Well, to heck with them. First — as Claude (Luther Creek), the hero of "Hair," says to a carping matron (actually another cast member) who climbs out of the audience to criticize his way of life — "This is 1968, dearie, not 1948." Second, considering the supreme pleasure "Encores!" has provided over the years, audience members should have felt obliged to offer up just one squirmy night. Third, they've sat through a lot of musicals with inane librettos; the point is always the score, and MacDermot's was and remains rich and seductive by any musical standards. And finally, the "Hair" premiere built from initial gaucherie to theatrical assurance to thrilling fulfillment of the "Encores!" premise and promise: that it would bring alive grand old shows, as they were, in all their naivete or insolence. If we see the aching joints, we also hear a heart that, through changes of fashion, still beats strong.

For a half-century before "Hair," Broadway musicals were almost exclusively the kind the most conservative "Encores!" audience enjoys: shows that embellished the vernacular established by Jerome Kern and his first prime collaborators Guy Bolton and P.G. Wodehouse. Composers had long, golden careers — Richard Rodgers' spanned six decades, from 1920 to '79 — but by the late '60s the time was long past since they created songs the nation couldn't help singing. Rock 'n roll had been around for more than a decade and, thanks to the Beatles and their kin, had grown up and was expanding in variety and sophistication. Its prime audience of young people was growing up too; they could now afford tickets to Broadway shows (back then, $10 for the best seat). And they would go, if they could hear something fresher than the museum music that still dominated the American stage.

Enter "Hair," kicking and screaming. It was more than a break from what came before; it was a seismic rupture. In one vital blast, "Hair" presented Broadway's first rock score, its first glimpse of the protest and group-grope generation, its first effusion of obscene words (had anyone before on stage referred to Abraham Lincoln as the "emanci-muthafuckin-pator of the slaves"?). "Hair" challenged, confronted, taunted and talked at its audience — the musical equivalent of the Yuppies' confrontation of the Chicago cops at that year's Democratic convention. It celebrated sex, drugs and rock 'n roll, mocked traditional family, politics and religion. A pregnant hippie takes a toke and proclaims: "As Mary Magdalene once said, 'Jesus, I'm getting stoned!'"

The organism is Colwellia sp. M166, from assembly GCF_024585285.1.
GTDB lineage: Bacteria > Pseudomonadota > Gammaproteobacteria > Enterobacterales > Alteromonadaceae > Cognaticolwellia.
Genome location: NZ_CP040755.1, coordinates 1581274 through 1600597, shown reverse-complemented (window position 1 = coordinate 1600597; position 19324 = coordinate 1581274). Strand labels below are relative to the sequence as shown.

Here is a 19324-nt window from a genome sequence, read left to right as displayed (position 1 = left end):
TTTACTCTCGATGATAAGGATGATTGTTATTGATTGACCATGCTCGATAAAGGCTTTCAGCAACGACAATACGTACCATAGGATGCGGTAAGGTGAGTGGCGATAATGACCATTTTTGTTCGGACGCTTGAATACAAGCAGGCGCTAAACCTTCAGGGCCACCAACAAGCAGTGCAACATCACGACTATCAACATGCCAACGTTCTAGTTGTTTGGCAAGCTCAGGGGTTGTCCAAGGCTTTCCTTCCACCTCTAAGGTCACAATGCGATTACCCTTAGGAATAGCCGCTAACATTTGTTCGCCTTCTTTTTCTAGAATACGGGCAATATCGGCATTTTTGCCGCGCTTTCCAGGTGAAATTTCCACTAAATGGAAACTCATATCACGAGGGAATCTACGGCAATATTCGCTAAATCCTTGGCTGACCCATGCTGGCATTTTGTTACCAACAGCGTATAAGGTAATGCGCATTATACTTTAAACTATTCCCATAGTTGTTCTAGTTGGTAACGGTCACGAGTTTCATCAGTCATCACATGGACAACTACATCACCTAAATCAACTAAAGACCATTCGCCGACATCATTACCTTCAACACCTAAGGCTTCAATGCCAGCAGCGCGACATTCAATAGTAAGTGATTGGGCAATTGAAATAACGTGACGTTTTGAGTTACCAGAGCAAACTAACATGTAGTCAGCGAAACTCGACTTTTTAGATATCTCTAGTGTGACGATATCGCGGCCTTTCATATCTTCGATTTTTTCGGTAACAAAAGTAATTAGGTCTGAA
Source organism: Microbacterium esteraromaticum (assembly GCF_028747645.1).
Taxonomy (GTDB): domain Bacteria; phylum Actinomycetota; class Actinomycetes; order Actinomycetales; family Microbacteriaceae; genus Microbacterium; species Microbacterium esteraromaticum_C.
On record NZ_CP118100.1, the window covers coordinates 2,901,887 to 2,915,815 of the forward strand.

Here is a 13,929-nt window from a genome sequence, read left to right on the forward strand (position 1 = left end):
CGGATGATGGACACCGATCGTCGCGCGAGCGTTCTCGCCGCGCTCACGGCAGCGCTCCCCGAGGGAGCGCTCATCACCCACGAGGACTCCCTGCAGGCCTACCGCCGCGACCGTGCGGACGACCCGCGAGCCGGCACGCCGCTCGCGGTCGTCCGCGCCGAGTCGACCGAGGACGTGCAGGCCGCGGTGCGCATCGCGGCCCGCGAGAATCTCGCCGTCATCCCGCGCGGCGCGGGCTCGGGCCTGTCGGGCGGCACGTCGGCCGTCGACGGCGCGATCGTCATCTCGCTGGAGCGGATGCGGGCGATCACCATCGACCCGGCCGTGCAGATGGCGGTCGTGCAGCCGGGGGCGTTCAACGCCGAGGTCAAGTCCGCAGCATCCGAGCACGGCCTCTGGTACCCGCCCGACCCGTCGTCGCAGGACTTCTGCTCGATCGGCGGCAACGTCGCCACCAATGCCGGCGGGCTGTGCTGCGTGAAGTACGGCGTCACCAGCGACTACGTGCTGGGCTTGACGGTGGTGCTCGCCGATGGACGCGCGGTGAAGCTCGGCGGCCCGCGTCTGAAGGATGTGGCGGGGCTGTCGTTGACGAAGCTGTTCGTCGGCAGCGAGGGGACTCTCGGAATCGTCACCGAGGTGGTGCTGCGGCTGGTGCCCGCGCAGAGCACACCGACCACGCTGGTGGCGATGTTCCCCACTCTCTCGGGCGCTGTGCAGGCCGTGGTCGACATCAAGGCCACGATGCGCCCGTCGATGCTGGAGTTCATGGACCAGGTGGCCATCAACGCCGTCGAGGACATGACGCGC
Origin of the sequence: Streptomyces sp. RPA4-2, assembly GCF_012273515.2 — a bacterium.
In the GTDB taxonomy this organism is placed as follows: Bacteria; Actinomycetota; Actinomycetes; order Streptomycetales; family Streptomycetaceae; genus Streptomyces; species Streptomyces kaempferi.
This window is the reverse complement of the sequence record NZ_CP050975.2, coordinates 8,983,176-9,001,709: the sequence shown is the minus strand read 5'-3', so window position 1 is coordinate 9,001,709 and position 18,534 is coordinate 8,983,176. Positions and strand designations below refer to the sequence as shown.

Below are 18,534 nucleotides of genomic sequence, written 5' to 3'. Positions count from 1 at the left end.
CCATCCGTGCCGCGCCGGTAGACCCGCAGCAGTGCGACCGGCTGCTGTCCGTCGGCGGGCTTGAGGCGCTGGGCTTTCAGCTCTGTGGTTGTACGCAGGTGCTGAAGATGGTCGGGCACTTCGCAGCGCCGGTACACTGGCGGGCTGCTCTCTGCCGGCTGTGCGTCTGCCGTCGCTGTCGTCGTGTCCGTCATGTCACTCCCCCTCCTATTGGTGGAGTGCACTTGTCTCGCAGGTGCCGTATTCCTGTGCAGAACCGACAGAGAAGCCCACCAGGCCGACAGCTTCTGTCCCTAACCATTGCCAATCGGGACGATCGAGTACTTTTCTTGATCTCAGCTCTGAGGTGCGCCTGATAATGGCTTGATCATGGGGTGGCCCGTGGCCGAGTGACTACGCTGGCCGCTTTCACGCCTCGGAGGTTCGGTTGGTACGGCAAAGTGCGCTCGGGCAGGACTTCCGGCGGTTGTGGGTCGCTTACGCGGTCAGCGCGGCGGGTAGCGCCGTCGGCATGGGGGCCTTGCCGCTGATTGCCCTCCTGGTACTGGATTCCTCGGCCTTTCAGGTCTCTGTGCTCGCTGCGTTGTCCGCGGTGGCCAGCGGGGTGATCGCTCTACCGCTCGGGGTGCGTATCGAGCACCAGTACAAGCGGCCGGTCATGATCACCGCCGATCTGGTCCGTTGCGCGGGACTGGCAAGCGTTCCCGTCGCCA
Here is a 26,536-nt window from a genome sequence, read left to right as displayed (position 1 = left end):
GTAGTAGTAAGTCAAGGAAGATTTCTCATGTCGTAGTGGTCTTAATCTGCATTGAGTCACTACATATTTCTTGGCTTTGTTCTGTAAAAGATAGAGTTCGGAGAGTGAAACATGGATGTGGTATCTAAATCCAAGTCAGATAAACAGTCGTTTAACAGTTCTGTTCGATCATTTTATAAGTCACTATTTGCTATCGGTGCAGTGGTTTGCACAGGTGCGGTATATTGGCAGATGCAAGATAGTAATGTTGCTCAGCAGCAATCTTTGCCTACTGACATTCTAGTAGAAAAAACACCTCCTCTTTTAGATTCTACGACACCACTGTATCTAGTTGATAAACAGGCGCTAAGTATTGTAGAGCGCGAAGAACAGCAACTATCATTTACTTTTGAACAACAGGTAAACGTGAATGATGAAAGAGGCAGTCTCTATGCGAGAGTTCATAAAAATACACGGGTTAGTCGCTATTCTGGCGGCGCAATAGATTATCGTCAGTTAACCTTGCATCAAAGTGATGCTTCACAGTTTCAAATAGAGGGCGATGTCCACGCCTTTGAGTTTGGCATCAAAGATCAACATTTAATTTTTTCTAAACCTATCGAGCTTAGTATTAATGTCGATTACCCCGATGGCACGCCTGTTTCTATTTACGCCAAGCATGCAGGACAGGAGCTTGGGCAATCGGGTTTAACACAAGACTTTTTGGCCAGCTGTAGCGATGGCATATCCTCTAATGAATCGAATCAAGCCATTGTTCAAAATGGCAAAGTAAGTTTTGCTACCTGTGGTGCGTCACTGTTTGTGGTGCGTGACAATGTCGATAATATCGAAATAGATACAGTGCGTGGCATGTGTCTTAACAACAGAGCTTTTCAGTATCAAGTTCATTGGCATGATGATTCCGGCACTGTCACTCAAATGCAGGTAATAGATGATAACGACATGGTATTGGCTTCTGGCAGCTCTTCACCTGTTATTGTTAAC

In form, or really, formlessness, the show was both revolutionary and reactionary. It discarded the traditional musical's careful structure, in which dialogue leads naturally and naturalistically into song, for a loosy-goosey confection of banter and ballads, most of them sung at the audience rather than to a partner on stage. In this sense, "Hair" is a direct descendent not only of Kern's Princess Theatre shows in the 1910s but of the smart cabaret-style revues of the '50s. Rado's and Ragni's lyrics owed as much to Allen Ginsberg as to Ira Gershwin — they took their beat from the Beat Generation. One sweet song, "Frank Mills," has not a single rhyme; another is mostly initials, a third a list of racial epithets, a fourth a parody, in black-girl sass, of the Gettysburg Address. Still others go off on psychedelic verbal tangents, as if a free soul were following the White Rabbit down the hole into inspiration or insanity.